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Allium Planting Guide

If you don't already consider onions to be gorgeous garden additions, we're about to change your mind with these ornamental balls of joy! As with garlic and onions, Alliums display round flower heads, and while they may not spice up your cooking, they do exhibit a subtle onion-like aroma when crushed. Each spherical cluster comprises dozens of striking, star-shaped florets that are sure to brighten your garden. They are remarkably tough plants—excellent for cutting, attractive to pollinators, and resistant to drought, cold, and rodents. Blooming from late spring to early summer, these fluffy globes range in height from 12" up to 4' with some blossoms being as large as soccer balls. Take your garden to the next level of dramatic design with gorgeous Alliums!

Success Snapshot

PLANTING
DEPTH

Species dependent; 4-8"

WATER
QUANTITY

Moderate to Low

SUNLIGHT
QUANTITY

Full Sun

PLANTING
PROXIMITY

6-8" Apart

BLOOM
SEASON

Late Spring - Summer

HARDINESS
ZONES

Species Dependent

Where to Plant

Alliums thrive in locations with rich, well-drained soil and full sun but will tolerate partial shade. If you notice water puddles 5–6 hours after a hard rain, you'll want to find another site or amend the soil with the addition of organic material to improve drainage. Alliums aren't fussy about soil, but they will not survive in soggy conditions or standing water. If using containers, make sure there are adequate drainage holes and keep in mind the mature size of the varieties you have chosen to plan your container sizes accordingly.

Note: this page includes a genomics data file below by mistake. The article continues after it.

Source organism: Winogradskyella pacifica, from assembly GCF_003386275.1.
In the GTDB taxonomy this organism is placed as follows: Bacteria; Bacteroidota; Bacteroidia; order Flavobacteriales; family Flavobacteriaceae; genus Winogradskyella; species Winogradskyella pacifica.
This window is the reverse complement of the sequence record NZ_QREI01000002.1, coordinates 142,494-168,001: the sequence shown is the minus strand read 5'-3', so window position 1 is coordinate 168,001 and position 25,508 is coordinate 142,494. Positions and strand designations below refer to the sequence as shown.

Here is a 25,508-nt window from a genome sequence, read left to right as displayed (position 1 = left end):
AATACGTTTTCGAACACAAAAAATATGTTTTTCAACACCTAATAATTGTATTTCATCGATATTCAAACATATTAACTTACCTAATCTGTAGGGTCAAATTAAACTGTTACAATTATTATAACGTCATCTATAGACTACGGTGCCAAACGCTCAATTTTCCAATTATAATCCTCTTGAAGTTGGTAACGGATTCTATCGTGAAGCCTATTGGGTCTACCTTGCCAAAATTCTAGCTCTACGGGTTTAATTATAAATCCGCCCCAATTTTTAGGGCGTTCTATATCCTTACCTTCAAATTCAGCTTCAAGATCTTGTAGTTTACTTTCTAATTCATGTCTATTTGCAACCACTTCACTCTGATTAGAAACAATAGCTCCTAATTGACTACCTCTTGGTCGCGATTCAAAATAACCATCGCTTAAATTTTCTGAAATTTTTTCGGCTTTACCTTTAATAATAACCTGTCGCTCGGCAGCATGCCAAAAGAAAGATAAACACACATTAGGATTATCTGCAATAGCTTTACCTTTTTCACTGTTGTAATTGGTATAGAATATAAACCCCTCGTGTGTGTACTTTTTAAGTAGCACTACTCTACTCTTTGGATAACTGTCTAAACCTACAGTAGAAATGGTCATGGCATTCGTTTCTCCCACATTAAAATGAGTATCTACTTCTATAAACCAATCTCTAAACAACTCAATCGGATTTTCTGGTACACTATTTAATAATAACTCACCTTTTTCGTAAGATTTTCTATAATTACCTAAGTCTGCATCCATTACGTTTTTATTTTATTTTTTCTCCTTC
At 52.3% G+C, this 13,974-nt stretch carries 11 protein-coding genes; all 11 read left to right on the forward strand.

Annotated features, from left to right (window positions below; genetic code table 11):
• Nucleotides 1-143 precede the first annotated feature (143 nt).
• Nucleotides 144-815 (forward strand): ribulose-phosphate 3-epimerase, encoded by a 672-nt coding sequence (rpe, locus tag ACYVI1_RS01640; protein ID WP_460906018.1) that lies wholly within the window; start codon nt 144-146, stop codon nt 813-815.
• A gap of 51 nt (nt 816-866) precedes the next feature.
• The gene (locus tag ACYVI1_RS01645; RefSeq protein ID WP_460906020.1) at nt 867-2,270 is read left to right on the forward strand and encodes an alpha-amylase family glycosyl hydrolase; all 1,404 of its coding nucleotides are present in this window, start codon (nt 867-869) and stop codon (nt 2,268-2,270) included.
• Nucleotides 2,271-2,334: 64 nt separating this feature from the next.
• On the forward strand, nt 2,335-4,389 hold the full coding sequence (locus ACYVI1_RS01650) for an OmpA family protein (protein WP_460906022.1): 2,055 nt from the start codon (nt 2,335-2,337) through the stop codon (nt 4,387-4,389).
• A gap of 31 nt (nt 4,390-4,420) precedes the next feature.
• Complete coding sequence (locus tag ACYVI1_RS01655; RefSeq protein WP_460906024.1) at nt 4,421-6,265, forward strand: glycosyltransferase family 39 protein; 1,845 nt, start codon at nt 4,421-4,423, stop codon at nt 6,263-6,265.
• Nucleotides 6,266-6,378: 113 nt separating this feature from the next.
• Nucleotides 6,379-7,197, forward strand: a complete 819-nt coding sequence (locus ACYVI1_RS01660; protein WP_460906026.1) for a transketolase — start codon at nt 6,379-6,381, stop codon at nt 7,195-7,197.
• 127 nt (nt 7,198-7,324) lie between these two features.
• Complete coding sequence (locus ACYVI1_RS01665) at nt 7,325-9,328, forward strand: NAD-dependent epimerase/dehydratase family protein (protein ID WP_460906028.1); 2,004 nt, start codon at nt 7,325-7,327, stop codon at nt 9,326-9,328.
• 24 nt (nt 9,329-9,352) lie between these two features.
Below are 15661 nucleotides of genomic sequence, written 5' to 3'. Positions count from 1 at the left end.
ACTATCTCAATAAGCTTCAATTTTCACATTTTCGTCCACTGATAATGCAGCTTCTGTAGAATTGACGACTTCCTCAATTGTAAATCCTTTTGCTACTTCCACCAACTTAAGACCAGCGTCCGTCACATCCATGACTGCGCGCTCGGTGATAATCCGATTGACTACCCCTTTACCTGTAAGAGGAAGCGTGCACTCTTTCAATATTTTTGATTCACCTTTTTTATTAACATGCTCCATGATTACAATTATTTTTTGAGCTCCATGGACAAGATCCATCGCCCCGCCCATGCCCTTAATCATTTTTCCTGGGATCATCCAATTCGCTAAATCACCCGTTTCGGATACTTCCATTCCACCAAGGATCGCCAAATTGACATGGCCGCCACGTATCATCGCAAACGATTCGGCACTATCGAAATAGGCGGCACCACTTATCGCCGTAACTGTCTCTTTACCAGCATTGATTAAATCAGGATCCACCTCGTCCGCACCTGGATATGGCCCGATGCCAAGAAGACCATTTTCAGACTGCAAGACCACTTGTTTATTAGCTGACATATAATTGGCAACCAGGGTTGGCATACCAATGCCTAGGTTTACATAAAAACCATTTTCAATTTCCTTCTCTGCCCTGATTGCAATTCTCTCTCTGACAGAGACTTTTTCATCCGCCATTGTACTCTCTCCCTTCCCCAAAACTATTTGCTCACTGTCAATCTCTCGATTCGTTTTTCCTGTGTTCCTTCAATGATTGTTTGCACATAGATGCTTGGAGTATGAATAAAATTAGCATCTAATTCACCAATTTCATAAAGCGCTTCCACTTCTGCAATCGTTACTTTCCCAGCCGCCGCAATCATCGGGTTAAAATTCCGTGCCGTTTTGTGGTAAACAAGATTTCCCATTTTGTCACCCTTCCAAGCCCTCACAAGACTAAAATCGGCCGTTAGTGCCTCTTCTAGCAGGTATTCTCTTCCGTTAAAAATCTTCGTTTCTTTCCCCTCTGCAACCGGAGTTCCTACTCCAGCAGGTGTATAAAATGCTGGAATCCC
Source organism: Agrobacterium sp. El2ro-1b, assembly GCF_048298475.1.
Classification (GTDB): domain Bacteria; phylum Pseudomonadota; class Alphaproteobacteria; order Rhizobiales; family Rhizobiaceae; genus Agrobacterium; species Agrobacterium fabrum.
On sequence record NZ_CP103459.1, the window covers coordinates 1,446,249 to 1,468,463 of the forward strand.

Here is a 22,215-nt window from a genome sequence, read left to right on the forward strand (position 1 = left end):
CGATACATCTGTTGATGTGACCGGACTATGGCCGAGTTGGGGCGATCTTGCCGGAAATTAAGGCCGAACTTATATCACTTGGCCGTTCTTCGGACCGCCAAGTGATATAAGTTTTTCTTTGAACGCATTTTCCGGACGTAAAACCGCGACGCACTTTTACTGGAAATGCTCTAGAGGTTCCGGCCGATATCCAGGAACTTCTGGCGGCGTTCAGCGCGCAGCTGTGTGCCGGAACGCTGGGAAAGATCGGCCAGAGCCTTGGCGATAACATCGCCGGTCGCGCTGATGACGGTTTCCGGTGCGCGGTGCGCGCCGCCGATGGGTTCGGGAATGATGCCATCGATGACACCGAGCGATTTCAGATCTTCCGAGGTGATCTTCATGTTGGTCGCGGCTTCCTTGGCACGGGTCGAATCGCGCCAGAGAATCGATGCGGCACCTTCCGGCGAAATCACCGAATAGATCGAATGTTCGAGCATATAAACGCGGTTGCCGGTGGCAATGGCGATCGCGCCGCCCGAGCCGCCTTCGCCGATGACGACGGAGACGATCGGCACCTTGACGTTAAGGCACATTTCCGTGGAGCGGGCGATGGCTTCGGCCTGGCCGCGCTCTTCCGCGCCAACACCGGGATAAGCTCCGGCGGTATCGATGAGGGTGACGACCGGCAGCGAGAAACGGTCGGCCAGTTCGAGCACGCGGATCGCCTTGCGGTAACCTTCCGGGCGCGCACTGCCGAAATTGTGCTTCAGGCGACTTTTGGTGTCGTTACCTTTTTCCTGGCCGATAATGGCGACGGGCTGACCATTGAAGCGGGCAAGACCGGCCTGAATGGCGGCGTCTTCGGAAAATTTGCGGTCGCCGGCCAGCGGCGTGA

When to Plant

Allium bulbs are typically planted when dormant in the fall. While they are remarkably resilient in a dormant state and will tolerate waiting, they should be planted a few weeks before the ground freezes. After planting, their roots will form, and you can expect blooms to arrive in late spring or early summer.


How to Plant

  • Find a location where your Alliums will receive full sun, as they develop stronger stems in brighter light.
  • Fill containers, if you're using them, with good quality, well-drained soil. Almost any commercially available potting medium will do the trick.
  • Dig holes and bury the bulbs 4–8" deep and 6"–8" apart with the pointy end facing up.
  • Water thoroughly after planting to settle the soil around the bulbs.

How to Grow

  • Water as needed during active growth, aiming for about 1" of moisture per week.
  • Stake taller Alliums to avoid breakage. Shorter varieties don’t require staking.
  • Leave the foliage in place after blooms have faded. The leaves will gather sunlight to create food through photosynthesis, strengthening the bulb for the future.
  • Remove the foliage in mid-summer when the leaves turn yellow and die back as the plant slips into dormancy. This clean-up will give your Allium a clean slate before beginning the next growing cycle.

Allium Tips & Tricks

  • Snip a few of these brilliant blooms during the growth period for striking arrangements or for drying. Don’t worry—this won’t hurt your plants!
  • Expect the most substantial top growth and flower stems to arrive in the spring. Those in warmer climates may also develop a few sprouts in autumn.
  • Amend soil with compost, ground bark, or decomposed manure as needed to avoid water-logging your plant.
  • Plant a clump of Allium bulbs for magnificent clusters of blooms rather than a stand-alone display.